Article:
A Brief History
March 14, 1757 was a sad, black day in the annals of the Royal Navy for on that day, Admiral Sir John Byng was executed by firing squad on the deck of HMS Monarch. Byng had been convicted of non-compliance with The Articles of War, a British naval regulation that had been recently revised.
In particular, the articles governing the conduct of British naval officers had been modified to read that all British naval officers were subject to the penalty of death by execution (with no lesser sentence possible) for failing to do their utmost in prosecuting war against the enemy, including mandatory pursuit of the foe.
The Byng trial and execution had its roots in a 1745 incident in which a Royal Navy lieutenant was thrust into command after the captain had been killed when their ship was broadsided by a French ship. Even though the dead captain had failed to prepare his ship for action, and despite the fact that the ship was heavily damaged and that continued resistance was basically suicide for the crew, the lieutenant was court martialed for failing to prevent the capture of his ship and subsequently executed. Outcry that a junior officer could suffer such a fate while a senior officer would not led to the rules being changed to make it applicable to any officer.
In Byng’s case, his “crimes” were losing the island of Minorca and failing to pursue the enemy, even though his force was outclassed by the French because of the British task force being in dire need of repairs. The loss was not the fault of Byng but of the Admiralty that had ignored pleas to arrange for repairs and refitting. After some of his ships were shot up by the French, Byng at first kept his fleet in the area for a few days after the French had left but had to sail for Gibraltar to leave his wounded for care and repair his ships. His intent was to get reinforcements for Minorca as well, but before he could sail, an emissary from Britain arrived to relieve Byng of command and to take him to England for trial.
In a political tug of war between factions of Parliament and the throne, Byng was convicted at court martial and given the only sentence allowed. Numerous pleas to the King for clemency (including by members of the court martial) were to no avail as politics had intervened, and the King refused to commute the sentence (especially since clemency had been urged by the House of Commons, the political foes of the King), resulting in Byng’s execution by firing squad.
The Articles of War were changed 22 years later to allow for other punishments, and Byng was the last British admiral executed. The epitaph on Byng’s gravestone refers to him as a martyr and having lived a life of honour. His relatives have fought for a pardon over the years, even as recently as 2007, but the Ministry of Defence has refused so far. The “murder” of Byng is seen by many as a gross miscarriage of justice, but it is also pointed to as inspiration for the British officer corps of the Navy to fight as aggressively as possible, which perhaps resulted in some of the Royal Navy’s greatest victories.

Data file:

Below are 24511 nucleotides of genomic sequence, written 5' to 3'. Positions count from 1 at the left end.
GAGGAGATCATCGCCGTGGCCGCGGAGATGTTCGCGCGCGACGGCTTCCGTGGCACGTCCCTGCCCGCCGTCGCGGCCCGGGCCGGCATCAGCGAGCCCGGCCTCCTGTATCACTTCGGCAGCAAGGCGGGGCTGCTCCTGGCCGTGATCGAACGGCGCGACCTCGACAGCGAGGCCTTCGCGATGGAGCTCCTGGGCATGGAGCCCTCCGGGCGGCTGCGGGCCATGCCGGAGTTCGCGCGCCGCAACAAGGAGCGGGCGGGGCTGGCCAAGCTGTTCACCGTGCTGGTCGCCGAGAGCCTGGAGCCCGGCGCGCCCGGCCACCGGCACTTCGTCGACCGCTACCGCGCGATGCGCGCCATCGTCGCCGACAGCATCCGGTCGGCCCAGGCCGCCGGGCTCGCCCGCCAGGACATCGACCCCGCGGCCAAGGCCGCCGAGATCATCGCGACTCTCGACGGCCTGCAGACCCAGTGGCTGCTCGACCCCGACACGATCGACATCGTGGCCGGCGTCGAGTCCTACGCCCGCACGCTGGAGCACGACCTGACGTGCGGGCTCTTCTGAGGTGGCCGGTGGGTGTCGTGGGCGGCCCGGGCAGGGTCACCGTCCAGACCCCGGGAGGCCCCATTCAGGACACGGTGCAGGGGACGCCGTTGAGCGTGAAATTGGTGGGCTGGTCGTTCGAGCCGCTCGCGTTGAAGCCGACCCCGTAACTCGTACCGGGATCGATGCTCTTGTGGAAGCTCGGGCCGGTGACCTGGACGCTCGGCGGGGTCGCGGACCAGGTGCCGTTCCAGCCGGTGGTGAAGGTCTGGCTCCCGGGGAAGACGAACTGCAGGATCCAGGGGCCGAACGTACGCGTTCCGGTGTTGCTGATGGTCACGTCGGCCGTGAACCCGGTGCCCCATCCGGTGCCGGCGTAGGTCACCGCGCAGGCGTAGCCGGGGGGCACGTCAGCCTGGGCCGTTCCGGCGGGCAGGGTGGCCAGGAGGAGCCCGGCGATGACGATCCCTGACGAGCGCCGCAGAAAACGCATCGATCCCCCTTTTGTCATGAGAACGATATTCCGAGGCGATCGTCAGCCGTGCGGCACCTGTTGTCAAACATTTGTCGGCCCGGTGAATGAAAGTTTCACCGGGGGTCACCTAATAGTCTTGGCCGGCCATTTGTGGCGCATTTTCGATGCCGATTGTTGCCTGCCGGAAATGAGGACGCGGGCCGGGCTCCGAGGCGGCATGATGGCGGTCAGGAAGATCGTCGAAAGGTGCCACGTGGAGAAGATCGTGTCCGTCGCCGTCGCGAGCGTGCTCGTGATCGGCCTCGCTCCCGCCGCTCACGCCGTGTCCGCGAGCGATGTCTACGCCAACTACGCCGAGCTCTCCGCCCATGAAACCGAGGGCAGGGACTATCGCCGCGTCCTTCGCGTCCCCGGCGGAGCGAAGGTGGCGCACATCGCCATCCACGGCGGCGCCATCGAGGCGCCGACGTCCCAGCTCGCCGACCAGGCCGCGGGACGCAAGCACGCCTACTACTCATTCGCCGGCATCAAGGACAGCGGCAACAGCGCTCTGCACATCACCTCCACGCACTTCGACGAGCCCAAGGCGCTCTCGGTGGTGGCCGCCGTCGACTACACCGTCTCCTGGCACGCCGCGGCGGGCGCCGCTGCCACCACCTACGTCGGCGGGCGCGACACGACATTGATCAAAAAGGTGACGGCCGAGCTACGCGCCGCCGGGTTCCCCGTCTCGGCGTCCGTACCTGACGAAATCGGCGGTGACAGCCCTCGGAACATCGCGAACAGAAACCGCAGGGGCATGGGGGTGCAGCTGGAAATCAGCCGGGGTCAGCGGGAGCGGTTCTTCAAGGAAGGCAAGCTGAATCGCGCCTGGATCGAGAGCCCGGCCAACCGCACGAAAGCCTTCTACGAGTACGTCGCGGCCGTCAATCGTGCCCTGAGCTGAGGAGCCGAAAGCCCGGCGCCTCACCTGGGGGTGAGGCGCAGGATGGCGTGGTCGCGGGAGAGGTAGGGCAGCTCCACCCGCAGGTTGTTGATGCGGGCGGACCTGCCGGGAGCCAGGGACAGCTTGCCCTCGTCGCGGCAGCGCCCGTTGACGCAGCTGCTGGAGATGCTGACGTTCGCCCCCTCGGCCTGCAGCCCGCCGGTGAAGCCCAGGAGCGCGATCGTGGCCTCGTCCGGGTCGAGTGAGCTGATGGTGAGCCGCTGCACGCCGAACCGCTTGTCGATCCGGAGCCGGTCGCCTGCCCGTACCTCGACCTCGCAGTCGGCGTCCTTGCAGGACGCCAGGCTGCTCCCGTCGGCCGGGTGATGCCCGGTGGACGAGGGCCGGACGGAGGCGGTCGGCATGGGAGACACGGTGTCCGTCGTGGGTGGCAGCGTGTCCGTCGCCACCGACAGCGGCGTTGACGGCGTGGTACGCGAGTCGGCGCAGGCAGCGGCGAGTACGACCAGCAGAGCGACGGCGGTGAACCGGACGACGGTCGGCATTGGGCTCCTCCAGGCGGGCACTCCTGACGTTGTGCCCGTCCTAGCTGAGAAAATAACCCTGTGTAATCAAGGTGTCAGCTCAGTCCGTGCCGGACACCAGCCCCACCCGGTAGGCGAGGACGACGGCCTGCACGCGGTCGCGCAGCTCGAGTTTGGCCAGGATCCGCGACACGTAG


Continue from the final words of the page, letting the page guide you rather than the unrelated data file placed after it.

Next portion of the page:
Admiral Sir John Byng lies buried, a courageous, loyal and patriotic officer who believed in service to his country but was taken down by political infighting by people more concerned with their own lot than that of the nation. Once again, politicians had won, and the nation had lost. Apparently, little if anything has been learned, for it seems the same sort of thing continues today all over the world.
Question for students (and subscribers): Is the author correct in decrying the political influence on war and warriors, or is it well and good that politics should play such an intrusive role? Let us know what you think in the comments section below this article.
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For more information, please see…
Lacey, Jim and Williamson Murray. Moment of Battle: The Twenty Clashes That Changed the World. Bantam, 2013.
The featured image in this article, The Shooting of Admiral Byng (1757), is a faithful photographic reproduction of a two-dimensional, public domain work of art. The work of art itself is in the public domain for the following reason: This UK artistic work, of which the author is unknown and cannot be ascertained by reasonable enquiry, is in the public domain because it is one of the following:
- A photograph, which has never previously been made available to the public (e.g. by publication or display at an exhibition) and which was taken more than 70 years ago (before 1 January 1949); or
- A photograph, which was made available to the public (e.g. by publication or display at an exhibition) more than 70 years ago (before 1 January 1949); or
- An artistic work other than a photograph (e.g. a painting), which was made available to the public (e.g. by publication or display at an exhibition) more than 70 years ago (before 1 January 1949).
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